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Date:   Thu, 22 Oct 2020 10:35:20 +0200
From:   David Hildenbrand <>
To:     Greg KH <>,
        Al Viro <>,
        Nick Desaulniers <>
Cc:     Christoph Hellwig <>,,
        Andrew Morton <>,
        Jens Axboe <>, Arnd Bergmann <>,
        David Howells <>,
        David Laight <>,,,,,,,,,,,,,,,,,
Subject: Re: Buggy commit tracked to: "Re: [PATCH 2/9] iov_iter: move
 rw_copy_check_uvector() into lib/iov_iter.c"

On 22.10.20 10:26, Greg KH wrote:
> On Thu, Oct 22, 2020 at 12:39:14AM +0100, Al Viro wrote:
>> On Wed, Oct 21, 2020 at 06:13:01PM +0200, Greg KH wrote:
>>> On Fri, Sep 25, 2020 at 06:51:39AM +0200, Christoph Hellwig wrote:
>>>> From: David Laight <David.Laight@...LAB.COM>
>>>> This lets the compiler inline it into import_iovec() generating
>>>> much better code.
>>>> Signed-off-by: David Laight <>
>>>> Signed-off-by: Christoph Hellwig <>
>>>> ---
>>>>  fs/read_write.c | 179 ------------------------------------------------
>>>>  lib/iov_iter.c  | 176 +++++++++++++++++++++++++++++++++++++++++++++++
>>>>  2 files changed, 176 insertions(+), 179 deletions(-)
>>> Strangely, this commit causes a regression in Linus's tree right now.
>>> I can't really figure out what the regression is, only that this commit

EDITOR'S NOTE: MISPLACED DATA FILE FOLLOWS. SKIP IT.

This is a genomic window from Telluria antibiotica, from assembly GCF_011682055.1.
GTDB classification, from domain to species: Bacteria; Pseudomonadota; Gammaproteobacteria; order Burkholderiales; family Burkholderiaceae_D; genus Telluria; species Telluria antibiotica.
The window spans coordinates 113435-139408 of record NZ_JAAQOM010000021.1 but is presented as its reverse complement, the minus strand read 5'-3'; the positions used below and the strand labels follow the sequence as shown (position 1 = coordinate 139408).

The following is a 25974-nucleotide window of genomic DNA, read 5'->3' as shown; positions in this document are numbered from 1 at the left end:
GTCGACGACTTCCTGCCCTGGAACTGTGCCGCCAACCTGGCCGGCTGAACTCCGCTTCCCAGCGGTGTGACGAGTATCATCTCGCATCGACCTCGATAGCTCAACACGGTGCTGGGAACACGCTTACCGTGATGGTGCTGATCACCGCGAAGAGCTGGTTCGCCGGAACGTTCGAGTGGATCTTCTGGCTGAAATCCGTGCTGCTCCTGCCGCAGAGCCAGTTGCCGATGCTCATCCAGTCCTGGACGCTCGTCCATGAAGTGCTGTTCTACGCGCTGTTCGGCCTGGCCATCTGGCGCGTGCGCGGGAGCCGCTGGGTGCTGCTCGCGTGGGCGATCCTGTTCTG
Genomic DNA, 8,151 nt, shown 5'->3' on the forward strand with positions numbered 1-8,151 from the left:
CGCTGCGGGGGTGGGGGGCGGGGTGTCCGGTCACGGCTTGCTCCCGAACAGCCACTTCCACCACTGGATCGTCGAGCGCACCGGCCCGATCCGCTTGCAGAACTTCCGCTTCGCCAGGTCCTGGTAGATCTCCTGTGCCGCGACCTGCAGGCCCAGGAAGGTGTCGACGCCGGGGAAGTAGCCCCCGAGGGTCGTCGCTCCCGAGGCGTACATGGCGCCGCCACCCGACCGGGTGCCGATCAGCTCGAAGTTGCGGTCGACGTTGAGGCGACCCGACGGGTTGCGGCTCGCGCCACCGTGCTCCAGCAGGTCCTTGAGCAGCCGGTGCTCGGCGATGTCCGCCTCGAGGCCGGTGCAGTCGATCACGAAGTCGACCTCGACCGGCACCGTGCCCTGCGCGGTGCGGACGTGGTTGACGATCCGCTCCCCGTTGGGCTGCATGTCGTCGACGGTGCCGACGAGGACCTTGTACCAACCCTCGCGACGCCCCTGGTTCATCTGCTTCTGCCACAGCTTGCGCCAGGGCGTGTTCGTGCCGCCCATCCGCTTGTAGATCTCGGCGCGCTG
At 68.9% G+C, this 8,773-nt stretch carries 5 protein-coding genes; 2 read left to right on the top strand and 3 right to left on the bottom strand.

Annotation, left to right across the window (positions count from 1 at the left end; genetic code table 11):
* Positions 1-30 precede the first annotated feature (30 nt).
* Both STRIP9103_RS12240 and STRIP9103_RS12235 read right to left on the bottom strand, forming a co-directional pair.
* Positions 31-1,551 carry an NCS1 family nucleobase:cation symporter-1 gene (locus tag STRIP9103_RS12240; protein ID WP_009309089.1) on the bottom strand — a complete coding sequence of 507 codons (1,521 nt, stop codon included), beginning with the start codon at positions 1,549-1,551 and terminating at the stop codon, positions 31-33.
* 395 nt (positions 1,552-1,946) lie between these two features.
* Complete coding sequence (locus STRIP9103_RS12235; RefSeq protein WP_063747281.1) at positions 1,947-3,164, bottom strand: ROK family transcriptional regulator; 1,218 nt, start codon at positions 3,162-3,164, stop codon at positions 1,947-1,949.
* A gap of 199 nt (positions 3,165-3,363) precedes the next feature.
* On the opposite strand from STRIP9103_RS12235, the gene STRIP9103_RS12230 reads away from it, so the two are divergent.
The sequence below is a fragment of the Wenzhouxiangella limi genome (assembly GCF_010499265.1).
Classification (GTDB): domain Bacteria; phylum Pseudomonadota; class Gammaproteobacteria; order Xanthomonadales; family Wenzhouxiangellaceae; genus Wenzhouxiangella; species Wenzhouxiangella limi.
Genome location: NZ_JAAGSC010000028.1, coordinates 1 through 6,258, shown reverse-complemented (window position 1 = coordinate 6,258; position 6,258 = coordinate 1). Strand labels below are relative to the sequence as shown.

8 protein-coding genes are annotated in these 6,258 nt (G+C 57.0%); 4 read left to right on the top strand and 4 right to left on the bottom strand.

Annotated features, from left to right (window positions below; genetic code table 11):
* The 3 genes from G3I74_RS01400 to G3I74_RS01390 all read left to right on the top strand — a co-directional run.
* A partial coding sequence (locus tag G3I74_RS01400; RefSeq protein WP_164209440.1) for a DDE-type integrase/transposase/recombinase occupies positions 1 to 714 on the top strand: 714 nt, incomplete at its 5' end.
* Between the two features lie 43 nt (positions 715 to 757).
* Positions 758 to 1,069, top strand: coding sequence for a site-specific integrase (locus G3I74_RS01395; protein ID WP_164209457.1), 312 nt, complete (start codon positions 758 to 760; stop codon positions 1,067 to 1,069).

>>> triggers a "large Android system binary" from working properly.  There's
>>> no kernel log messages anywhere, and I don't have any way to strace the
>>> thing in the testing framework, so any hints that people can provide
>>> would be most appreciated.
>> It's a pure move - modulo changed line breaks in the argument lists
>> the functions involved are identical before and after that (just checked
>> that directly, by checking out the trees before and after, extracting two
>> functions in question from fs/read_write.c and lib/iov_iter.c (before and
>> after, resp.) and checking the diff between those.
>> How certain is your bisection?
> The bisection is very reproducable.
> But, this looks now to be a compiler bug.  I'm using the latest version
> of clang and if I put "noinline" at the front of the function,
> everything works.

Well, the compiler can do more invasive optimizations when inlining. If
you have buggy code that relies on some unspecified behavior, inlining
can change the behavior ... but going over that code, there isn't too
much action going on. At least nothing screamed at me.


David / dhildenb

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